Adam Oliver & Cass Sunstein, Does Size Matter? The Allais Paradox and Preference Reversals with Varying Outcome Magnitudes, 78 J. Behavioral & Experimental Econ. 45 (2019).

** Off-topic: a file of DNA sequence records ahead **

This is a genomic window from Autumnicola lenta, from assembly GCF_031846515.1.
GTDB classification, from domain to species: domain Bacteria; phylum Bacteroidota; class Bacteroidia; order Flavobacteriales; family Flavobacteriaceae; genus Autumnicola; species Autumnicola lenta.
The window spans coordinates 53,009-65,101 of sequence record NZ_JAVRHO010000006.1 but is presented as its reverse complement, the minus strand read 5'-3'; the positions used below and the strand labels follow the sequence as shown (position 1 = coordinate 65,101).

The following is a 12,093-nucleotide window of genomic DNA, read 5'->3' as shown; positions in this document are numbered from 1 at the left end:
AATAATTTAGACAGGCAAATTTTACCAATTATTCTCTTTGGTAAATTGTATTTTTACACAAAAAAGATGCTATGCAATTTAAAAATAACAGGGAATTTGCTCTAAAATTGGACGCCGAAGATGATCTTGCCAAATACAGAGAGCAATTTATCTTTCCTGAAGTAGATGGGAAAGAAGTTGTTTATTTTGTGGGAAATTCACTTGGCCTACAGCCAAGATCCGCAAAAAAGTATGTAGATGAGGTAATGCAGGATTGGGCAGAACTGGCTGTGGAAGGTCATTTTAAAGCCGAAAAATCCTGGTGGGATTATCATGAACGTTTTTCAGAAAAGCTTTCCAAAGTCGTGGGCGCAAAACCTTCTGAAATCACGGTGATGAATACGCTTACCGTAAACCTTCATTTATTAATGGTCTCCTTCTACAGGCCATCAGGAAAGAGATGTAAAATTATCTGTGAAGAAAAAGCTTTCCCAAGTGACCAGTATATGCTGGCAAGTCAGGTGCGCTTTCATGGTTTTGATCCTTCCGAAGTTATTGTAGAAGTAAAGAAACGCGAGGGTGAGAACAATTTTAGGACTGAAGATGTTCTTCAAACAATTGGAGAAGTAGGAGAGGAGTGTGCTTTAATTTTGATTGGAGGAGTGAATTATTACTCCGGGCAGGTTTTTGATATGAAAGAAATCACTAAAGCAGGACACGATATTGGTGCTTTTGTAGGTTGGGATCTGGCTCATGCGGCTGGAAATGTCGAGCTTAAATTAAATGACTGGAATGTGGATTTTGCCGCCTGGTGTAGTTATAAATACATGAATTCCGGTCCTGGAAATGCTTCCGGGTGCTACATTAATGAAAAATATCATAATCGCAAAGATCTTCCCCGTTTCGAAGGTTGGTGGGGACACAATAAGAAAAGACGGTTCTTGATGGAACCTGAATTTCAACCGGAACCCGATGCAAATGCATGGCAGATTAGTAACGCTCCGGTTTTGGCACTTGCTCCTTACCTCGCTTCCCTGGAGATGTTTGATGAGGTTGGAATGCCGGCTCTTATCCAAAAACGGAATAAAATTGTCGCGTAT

Abstract: The common consequence effect and preference reversals are two of the foundational violations of the standard model of rational choice (i.e. von Neumann–Morgenstern expected utility theory) and, as such, played an important role in the development of empirical behavioural economics. One can hypothesise, however, that due to varying degrees of risk aversion when faced with outcomes of different magnitude, the rate of both of these violations may vary with outcome size. Using various types of outcome, this article reports tests of these violations using different outcome magnitudes in within-respondent designs. The results observed are broadly consistent across outcome type: the common consequence effect, while rarely being substantially observed in any of the tests undertaken, was often found to be somewhat susceptible to outcome size while preference reversals, which were everywhere substantially observed, were not. In and of itself, the observation of systematic preference reversals implies that preferences are often constructed according to the way in which questions are asked, and is sufficient to question the usefulness of stated preference techniques for informing public policy.